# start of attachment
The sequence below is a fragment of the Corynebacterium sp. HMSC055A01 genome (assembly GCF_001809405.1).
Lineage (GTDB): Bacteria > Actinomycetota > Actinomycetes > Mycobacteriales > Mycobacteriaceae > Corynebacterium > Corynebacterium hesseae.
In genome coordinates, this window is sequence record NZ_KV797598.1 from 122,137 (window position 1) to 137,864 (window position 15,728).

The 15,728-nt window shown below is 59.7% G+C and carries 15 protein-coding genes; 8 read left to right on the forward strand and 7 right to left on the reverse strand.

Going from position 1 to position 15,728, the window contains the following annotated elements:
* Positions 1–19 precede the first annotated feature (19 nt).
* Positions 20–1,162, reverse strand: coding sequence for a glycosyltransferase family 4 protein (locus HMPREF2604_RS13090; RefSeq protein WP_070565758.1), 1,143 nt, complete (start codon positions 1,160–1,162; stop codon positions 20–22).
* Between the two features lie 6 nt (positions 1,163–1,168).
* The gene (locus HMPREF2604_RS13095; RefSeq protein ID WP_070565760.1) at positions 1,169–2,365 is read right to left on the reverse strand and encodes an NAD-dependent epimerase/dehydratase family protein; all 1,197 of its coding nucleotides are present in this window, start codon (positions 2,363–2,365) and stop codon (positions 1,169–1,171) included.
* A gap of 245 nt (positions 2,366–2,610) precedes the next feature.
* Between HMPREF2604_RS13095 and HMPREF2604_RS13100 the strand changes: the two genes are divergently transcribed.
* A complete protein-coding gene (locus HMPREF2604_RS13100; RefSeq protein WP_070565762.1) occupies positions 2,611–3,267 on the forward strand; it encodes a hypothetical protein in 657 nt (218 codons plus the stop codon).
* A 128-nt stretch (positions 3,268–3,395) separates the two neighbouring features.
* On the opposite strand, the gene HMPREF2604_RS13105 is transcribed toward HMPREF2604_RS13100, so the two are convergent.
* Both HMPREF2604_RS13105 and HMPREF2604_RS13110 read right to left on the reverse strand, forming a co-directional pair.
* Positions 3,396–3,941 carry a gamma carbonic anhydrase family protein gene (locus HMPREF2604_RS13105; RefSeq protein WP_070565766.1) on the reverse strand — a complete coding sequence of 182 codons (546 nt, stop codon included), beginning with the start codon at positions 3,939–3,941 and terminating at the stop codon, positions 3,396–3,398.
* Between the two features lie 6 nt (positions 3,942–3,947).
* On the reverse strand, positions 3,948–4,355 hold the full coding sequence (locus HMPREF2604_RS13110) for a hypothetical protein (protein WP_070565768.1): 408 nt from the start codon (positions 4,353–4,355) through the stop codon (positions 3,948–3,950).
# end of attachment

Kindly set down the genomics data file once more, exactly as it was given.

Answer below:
The sequence below is a fragment of the Corynebacterium sp. HMSC055A01 genome (assembly GCF_001809405.1).
Lineage (GTDB): Bacteria > Actinomycetota > Actinomycetes > Mycobacteriales > Mycobacteriaceae > Corynebacterium > Corynebacterium hesseae.
In genome coordinates, this window is sequence record NZ_KV797598.1 from 122,137 (window position 1) to 137,864 (window position 15,728).

The 15,728-nt window shown below is 59.7% G+C and carries 15 protein-coding genes; 8 read left to right on the forward strand and 7 right to left on the reverse strand.

Going from position 1 to position 15,728, the window contains the following annotated elements:
* Positions 1–19 precede the first annotated feature (19 nt).
* Positions 20–1,162, reverse strand: coding sequence for a glycosyltransferase family 4 protein (locus HMPREF2604_RS13090; RefSeq protein WP_070565758.1), 1,143 nt, complete (start codon positions 1,160–1,162; stop codon positions 20–22).
* Between the two features lie 6 nt (positions 1,163–1,168).
* The gene (locus HMPREF2604_RS13095; RefSeq protein ID WP_070565760.1) at positions 1,169–2,365 is read right to left on the reverse strand and encodes an NAD-dependent epimerase/dehydratase family protein; all 1,197 of its coding nucleotides are present in this window, start codon (positions 2,363–2,365) and stop codon (positions 1,169–1,171) included.
* A gap of 245 nt (positions 2,366–2,610) precedes the next feature.
* Between HMPREF2604_RS13095 and HMPREF2604_RS13100 the strand changes: the two genes are divergently transcribed.
* A complete protein-coding gene (locus HMPREF2604_RS13100; RefSeq protein WP_070565762.1) occupies positions 2,611–3,267 on the forward strand; it encodes a hypothetical protein in 657 nt (218 codons plus the stop codon).
* A 128-nt stretch (positions 3,268–3,395) separates the two neighbouring features.
* On the opposite strand, the gene HMPREF2604_RS13105 is transcribed toward HMPREF2604_RS13100, so the two are convergent.
* Both HMPREF2604_RS13105 and HMPREF2604_RS13110 read right to left on the reverse strand, forming a co-directional pair.
* Positions 3,396–3,941 carry a gamma carbonic anhydrase family protein gene (locus HMPREF2604_RS13105; RefSeq protein WP_070565766.1) on the reverse strand — a complete coding sequence of 182 codons (546 nt, stop codon included), beginning with the start codon at positions 3,939–3,941 and terminating at the stop codon, positions 3,396–3,398.
* Between the two features lie 6 nt (positions 3,942–3,947).
* On the reverse strand, positions 3,948–4,355 hold the full coding sequence (locus HMPREF2604_RS13110) for a hypothetical protein (protein WP_070565768.1): 408 nt from the start codon (positions 4,353–4,355) through the stop codon (positions 3,948–3,950).